Possibly OT: networking under VirtualBox

Liam Proven lproven at gmail.com
Thu Oct 28 17:42:42 UTC 2010

On Thu, Oct 28, 2010 at 6:28 PM, Mark <mhullrich at gmail.com> wrote:
> On Thu, Oct 28, 2010 at 10:02 AM, Liam Proven <lproven at gmail.com> wrote:
>> I /was/ going to say, remove all the hardware devices you can in
>> Device Manager, then get it to re-detect them all. Once you've done
>> this & the VM has rebooted a couple of times, install the guest
>> additions. Don't forget to remove the VMware ones.
> Actually, that's a great idea - thanks.  Maybe if I kill the mouse and
> it gets replaced it will work better....
>> But it sounds like you're past that point.
>> However, the best route would be to wipe & reinstall.
> (shudder)
>> The hardware emulated inside a VM is totally different from one
>> hypervisor to another. Your copy of XP is /not/ running on the H/W of
>> the host machine; it is on completely different virtual H/W.
>> Effectively you're moving XP from one PC to another. This /can/ be
>> done but it is pretty much always a bad idea & usually causes
>> problems. If it boots & runs at all, that's a roaring success.
> I've always been rather fond of roaring successes....

Well, OK, but having a half-working system with weird glitches is not pleasant.

I advise wiping & reinstalling all computers periodically. Ideally,
every 6mth, but at least once every 2-3y. With my consultancy hat on,
I constantly see individuals & companies throwing out "old" computers
that are now "too slow". Actually, if they were wiped & reloaded, the
machines would be just fine - it's the accumulated cruft that slows
them down.

Since the Core2 Duo and "Sledgehammer" Athlon64/Opteron chips came
out, CPUs really have not got all that much faster - they just have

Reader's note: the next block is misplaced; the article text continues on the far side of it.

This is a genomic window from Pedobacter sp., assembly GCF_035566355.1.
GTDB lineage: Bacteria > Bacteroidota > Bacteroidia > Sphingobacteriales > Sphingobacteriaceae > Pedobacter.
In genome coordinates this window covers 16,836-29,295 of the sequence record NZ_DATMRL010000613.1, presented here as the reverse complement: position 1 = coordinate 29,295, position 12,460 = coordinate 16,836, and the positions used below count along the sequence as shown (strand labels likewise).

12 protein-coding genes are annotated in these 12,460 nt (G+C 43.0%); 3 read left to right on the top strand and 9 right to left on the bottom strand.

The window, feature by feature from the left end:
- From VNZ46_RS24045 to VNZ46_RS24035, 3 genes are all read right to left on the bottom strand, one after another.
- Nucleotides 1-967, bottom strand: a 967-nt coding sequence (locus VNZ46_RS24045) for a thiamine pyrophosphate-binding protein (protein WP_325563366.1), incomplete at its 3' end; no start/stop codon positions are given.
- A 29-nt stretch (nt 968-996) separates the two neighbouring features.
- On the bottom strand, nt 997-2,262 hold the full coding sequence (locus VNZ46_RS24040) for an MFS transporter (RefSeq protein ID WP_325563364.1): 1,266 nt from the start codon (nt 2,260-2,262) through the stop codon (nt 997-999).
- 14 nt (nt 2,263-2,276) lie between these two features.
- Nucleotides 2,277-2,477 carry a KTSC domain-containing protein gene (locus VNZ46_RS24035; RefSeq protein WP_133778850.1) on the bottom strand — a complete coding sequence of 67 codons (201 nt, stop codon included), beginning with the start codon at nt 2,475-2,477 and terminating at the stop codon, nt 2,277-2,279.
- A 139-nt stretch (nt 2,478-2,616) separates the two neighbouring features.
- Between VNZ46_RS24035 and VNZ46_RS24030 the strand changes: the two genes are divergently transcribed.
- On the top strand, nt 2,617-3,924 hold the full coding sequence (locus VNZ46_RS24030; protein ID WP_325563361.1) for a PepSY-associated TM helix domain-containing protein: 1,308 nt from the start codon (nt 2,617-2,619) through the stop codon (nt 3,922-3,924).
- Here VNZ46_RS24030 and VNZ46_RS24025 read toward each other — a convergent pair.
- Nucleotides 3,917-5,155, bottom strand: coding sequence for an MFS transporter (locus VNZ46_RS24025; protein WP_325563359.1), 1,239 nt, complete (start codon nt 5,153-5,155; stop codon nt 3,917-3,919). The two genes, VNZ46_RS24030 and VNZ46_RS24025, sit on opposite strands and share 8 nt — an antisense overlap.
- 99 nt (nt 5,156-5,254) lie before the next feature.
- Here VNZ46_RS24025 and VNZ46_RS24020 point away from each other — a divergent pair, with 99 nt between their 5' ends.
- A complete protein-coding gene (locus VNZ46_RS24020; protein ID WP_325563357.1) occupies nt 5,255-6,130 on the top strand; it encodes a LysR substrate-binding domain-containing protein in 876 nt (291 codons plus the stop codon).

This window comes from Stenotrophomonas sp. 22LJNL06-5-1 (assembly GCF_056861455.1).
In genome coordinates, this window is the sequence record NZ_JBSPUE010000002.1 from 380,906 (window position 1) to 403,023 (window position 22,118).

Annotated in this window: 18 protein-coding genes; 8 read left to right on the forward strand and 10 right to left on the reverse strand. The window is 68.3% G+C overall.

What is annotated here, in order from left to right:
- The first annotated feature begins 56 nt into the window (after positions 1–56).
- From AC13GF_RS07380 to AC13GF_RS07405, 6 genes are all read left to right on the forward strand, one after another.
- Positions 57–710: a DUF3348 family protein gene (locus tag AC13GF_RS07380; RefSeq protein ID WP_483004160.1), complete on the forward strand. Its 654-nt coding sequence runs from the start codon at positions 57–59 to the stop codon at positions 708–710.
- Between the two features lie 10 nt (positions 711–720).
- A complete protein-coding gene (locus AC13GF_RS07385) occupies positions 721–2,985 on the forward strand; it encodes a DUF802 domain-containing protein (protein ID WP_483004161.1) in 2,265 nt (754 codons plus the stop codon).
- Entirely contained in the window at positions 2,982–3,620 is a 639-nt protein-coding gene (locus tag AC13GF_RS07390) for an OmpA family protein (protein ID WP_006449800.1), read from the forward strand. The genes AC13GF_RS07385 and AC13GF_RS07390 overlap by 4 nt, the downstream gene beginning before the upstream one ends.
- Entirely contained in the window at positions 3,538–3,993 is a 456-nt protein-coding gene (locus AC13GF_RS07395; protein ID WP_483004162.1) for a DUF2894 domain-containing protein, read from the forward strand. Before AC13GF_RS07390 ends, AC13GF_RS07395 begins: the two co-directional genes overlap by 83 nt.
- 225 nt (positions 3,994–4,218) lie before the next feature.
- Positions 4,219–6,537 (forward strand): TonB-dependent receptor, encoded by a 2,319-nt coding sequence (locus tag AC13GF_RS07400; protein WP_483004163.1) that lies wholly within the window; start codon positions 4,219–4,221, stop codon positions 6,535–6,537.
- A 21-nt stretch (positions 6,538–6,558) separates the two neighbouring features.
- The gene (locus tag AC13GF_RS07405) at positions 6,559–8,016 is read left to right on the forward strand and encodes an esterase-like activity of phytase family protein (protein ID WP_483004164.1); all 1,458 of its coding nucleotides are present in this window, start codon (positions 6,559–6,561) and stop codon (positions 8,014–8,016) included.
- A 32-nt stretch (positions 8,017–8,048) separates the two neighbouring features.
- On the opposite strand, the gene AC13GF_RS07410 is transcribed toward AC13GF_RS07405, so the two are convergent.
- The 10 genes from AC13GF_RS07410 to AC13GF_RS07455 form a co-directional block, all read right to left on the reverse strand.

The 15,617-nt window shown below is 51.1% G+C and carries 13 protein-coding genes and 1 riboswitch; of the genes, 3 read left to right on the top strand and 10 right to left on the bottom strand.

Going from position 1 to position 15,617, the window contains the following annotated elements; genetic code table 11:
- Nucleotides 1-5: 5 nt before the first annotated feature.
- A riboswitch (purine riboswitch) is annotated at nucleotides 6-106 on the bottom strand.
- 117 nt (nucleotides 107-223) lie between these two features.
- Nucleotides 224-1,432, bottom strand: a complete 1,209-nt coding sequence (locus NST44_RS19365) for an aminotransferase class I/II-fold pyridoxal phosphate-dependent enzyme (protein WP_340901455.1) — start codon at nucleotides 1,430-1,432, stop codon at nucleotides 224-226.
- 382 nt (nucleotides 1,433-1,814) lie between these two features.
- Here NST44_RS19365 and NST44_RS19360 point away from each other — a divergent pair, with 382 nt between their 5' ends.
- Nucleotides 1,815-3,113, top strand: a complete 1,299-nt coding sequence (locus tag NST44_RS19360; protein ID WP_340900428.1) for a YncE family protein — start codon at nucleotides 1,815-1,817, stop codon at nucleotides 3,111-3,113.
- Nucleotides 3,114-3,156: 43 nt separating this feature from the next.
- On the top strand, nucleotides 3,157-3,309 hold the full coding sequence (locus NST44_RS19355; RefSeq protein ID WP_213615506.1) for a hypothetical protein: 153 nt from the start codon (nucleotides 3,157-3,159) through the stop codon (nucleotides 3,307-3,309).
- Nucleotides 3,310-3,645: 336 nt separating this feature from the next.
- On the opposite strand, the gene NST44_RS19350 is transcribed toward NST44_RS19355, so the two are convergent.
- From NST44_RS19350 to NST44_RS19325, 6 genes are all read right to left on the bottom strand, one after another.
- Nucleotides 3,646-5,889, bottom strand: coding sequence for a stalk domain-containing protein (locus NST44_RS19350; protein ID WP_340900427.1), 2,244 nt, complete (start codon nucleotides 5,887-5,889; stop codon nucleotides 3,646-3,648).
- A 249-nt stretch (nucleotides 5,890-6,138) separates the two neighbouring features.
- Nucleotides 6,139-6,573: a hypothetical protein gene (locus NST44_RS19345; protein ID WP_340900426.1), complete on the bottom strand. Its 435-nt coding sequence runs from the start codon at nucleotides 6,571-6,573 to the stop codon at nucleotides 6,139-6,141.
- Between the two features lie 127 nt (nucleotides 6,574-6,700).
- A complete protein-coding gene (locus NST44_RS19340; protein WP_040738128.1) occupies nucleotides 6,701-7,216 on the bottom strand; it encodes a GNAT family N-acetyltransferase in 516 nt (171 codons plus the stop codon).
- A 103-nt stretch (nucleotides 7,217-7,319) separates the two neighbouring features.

more cores now, and very little software really benefits from more
cores. Parallelism is /hard/ and most code is single-threaded. Having
2 cores gives you a slightly more responsive system; more, for most
people, is a waste of electricity & silicon.

People often misunderstand & misquote Moore's Law. It doesn't say
chips double in speed every 18mth. It says the number of transistors
for a given unit of money (& space on the chip) doubles every 18mth.

However, the technology does not exist to spend more transistors on
making processors run code faster, so instead, now, CPU makers just
make the chips able to run /more/ code in unit time, by adding more
cores. This doesn't mean 1 program runs in half the time; it means you
can run 2 (or 3 or 4 or now even 6 for big server chips) programs in
the same time as 1. This is actually no help at all for most purposes.

What this means is that computers stopped getting much faster a few
years ago. Actually, a well-specced 2006 PC, properly set up, is
within 15-20% as quick as a 2010 one, given the same amount of RAM and
so on.

But the 2006 one is full of accumulated cruft. Wipe it & reload with
its original software, it will probably be quite a bit faster than a
modern machine laden down with Win7 & Office '10 (or if you prefer,
compare Ubuntu 6.06 & OpenOffice 2 with Ubuntu 10.04 & OpenOffice

Wiping & reloading is a pain in the *cough* neck, but the pain is
rewarded. It is, as the kiddies say, like, totally worth it.

Liam Proven • Info & profile: http://www.google.com/profiles/lproven
Email: lproven at cix.co.uk • GMail/GoogleTalk/Orkut: lproven at gmail.com
Tel: +44 20-8685-0498 • Cell: +44 7939-087884 • Fax: + 44 870-9151419
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